Offering a triune solution
Outside: the roar of the city. Petriplatz is situated on one of Berlin’s busiest major roads, six lanes of slow-moving traffic. Inside: the interior of a pavilion made of wood and plexiglass. The cold January wind blows through the cracks.
After a good twelve months or so, around 100 people have come to bid farewell to this information pavilion. Building work is about to start on Petriplatz, which is surrounded by 20-story East German tower blocks from pre-reunification days, new hotels and the shells of buildings under construction. The pavilion will be taken down in the next few days. And then the diggers will move in.
Church, synagogue, mosque
In a few years’ time, a globally unique project will stand here: the "House of One". A joint domicile for Christians, Jews and Muslims, comprising a church, a synagogue and a mosque. Three spaces connected to a central communal room. "This building," says Rabbi Andreas Nachama, "will send out a signal that the three religions can live together, work together."
It will soon be ten years since active representatives of the three monotheistic religions joined together to start an initiative for this communal building. The initiative became a foundation which is now well-respected in the city. And the idea became a design. For a long time, the plan seemed like an ambitious dream; the building – the model for which has already been exhibited internationally in Chicago and Paris – is special. Deep underground it preserves the archaeological remains of the city’s history and the various churches that were built, destroyed, rebuilt or bombed here. Above ground, it will rise some 32 metres into the sky, becoming a symbol of co-operation.
The planned cost of the build is around 43.5 million euros. But donations are pouring in from various countries. In autumn, the German Federal Government promised to contribute ten million euros, if the state of Berlin and individual donations could match that funding. Now the foundation stone is due to be laid on 14 April 2020.
The Ring Parable
This date was chosen very deliberately. 14 April 1783 saw the premiere of "Nathan the Wise" in Berlin. The great play by Gotthold Ephraim Lessing (1729-1781) is probably the most important work of classic German-language literature on co-operation between Jews, Christians and Muslims. Lessing uses a "Ring parable" to explain that God loves all three monotheistic religions – and they are therefore duty-bound to be tolerant.
"The Ring Parable is almost too perfect for the idea of the 'House of One'," says Ulrich Khuon, the artistic director of the Deutsches Theater Berlin, who attended the ceremony. He likes the connection. The respected director then moves on from the situation in the roaring city and among the towering buildings to talk about the three religions. The strength of the three religions in this place may, he says, "lies – like the strength of art – in their virtual powerlessness and weakness, not in the manifestation of strength and suppression and significance, of power."
The idea of the "House of One", the place, the ceremony – it suits Berlin, which as a city upholds its secular character and yet offers a multiplicity of religions. In the pavilion, you can see Jewish kippahs and Islamic skullcaps. In the front row, the Bundestag’s vice president Petra Pau from the left-wing Linkspartei is sitting beside the publisher Friede Springer and Sawsan Chebli, the Muslim Social Democrat and State Secretary in Berlin. The government’s Commissioner for Jewish Life in Germany and the Fight Against Anti-Semitism is playing the violin in the string quartet, and elucidates the spirituality of the music.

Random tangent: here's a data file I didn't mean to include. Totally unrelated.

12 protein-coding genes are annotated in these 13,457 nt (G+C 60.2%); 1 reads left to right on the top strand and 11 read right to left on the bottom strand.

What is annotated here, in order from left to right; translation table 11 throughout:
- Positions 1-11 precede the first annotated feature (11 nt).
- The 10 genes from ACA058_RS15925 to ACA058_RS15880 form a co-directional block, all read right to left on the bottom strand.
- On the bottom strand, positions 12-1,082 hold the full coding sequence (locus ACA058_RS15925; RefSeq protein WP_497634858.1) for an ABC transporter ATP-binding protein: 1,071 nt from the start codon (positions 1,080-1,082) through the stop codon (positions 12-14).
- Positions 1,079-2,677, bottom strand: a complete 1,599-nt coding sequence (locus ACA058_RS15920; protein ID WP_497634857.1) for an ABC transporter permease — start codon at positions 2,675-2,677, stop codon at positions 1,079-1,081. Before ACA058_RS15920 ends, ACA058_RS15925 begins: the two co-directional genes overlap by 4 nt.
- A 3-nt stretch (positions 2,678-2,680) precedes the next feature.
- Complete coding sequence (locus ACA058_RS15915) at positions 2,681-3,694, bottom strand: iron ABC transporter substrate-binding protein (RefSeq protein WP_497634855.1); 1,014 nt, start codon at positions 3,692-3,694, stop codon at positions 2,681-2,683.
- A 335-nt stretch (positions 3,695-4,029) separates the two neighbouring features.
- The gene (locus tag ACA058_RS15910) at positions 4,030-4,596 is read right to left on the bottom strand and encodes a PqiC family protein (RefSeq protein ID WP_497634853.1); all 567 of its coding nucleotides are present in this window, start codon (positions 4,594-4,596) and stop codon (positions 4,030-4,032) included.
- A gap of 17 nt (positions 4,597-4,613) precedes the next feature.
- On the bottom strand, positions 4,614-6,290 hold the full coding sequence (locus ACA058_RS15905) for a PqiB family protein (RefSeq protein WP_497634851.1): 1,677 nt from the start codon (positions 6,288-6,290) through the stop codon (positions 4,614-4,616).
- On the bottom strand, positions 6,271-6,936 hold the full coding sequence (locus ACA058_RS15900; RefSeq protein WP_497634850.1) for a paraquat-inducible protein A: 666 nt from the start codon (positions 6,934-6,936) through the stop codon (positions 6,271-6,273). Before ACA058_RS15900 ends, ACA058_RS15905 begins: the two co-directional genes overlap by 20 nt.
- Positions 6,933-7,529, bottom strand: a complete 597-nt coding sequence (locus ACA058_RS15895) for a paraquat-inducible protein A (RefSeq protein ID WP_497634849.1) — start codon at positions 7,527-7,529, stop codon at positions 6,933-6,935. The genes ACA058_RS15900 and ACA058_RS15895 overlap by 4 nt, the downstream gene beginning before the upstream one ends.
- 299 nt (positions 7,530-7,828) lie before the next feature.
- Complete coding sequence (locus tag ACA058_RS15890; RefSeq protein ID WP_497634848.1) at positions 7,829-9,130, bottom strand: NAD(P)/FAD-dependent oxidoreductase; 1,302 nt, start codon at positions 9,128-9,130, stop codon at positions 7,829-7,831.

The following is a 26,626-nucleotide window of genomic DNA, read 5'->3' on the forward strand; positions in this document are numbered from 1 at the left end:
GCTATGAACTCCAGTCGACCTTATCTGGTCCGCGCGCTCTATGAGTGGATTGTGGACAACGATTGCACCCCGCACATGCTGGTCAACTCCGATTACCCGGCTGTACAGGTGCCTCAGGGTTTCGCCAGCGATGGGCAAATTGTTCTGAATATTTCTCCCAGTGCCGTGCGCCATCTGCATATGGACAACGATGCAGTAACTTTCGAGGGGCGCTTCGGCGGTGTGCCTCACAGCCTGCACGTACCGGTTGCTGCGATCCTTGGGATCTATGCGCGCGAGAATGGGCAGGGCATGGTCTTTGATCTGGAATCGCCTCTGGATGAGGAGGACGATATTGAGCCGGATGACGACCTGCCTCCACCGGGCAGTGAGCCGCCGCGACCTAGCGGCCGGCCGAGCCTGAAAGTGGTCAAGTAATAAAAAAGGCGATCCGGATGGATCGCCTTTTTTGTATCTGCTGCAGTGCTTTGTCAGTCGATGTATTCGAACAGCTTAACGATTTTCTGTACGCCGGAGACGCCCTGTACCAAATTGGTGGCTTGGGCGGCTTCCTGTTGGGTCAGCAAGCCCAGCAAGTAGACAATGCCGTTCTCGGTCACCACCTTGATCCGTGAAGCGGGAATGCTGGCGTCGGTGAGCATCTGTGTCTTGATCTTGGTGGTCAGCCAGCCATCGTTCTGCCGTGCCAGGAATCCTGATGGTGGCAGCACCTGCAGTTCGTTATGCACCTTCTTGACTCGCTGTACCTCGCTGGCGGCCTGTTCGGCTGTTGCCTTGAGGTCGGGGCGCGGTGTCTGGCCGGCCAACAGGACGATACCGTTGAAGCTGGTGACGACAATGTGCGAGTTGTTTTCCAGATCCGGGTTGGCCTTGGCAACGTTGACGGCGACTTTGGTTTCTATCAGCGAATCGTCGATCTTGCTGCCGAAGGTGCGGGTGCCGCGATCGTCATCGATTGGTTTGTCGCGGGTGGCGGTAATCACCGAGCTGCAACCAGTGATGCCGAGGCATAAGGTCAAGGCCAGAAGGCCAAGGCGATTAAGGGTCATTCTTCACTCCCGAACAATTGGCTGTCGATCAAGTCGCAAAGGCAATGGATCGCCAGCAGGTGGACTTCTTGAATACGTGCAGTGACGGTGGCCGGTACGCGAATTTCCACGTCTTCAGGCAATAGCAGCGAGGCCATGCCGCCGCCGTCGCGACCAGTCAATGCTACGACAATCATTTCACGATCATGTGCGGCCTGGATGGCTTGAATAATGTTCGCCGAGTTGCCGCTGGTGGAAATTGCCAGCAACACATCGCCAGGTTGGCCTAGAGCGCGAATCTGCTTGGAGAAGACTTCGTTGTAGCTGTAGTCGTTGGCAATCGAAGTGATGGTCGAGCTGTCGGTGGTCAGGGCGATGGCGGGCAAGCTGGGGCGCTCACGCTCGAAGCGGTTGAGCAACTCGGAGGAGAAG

Rabbi Nachama, the evangelical Minister Gregor Hohberg and Imam Kadir Sanci sing prayers and ask for blessing for the project. "We pray for those who have responsibility in politics, religion and society, for Berlin, our country, Europe and the world."
Then there are speeches. Berlin’s State Secretary for Culture, Gerry Woop (Linke) says that the planned building will be a "site of religious co-operation and coming together". And he speaks of "outstanding architecture in one of the city’s central squares."
An architect in dialogue
Wilfried Kuehn is pleased. The Berlin architect whose design won through in an international competition, is planning the building everyone is now praising so highly. "Sacred buildings in themselves are always a challenge – one of the most enjoyable challenges there are," he says in conversation with Deutsche Welle. "We’re talking about a space that isn’t founded on practicalities, but on ideals and ideas, similar to art and music."
And then he tells us about the collaborative work on the "space allocation programme" for the "House of One", always in dialogue with the three religions. "And each time, we all discuss everything. Which is to say: we don’t talk to the Imam about the mosque and the Rabbi about the synagogue and the Minister about the church; we speak to all three about all the spaces. And that gives us a very interesting dialogue already, at the planning stage, which actually anticipates the character of a building like this."
The building will begin to grow in April 2020, and the "House of One" is due to open in 2023. "Of course," says the architect, looking at this unique project, "it’s also incredibly beautiful. Because they are experiencing their vocation on a deep level that is rarely possible elsewhere." Despite the roar of the city on all sides of the site.
© Deutsche Welle/Qantara.de 2019
Translated from the German by Ruth Martin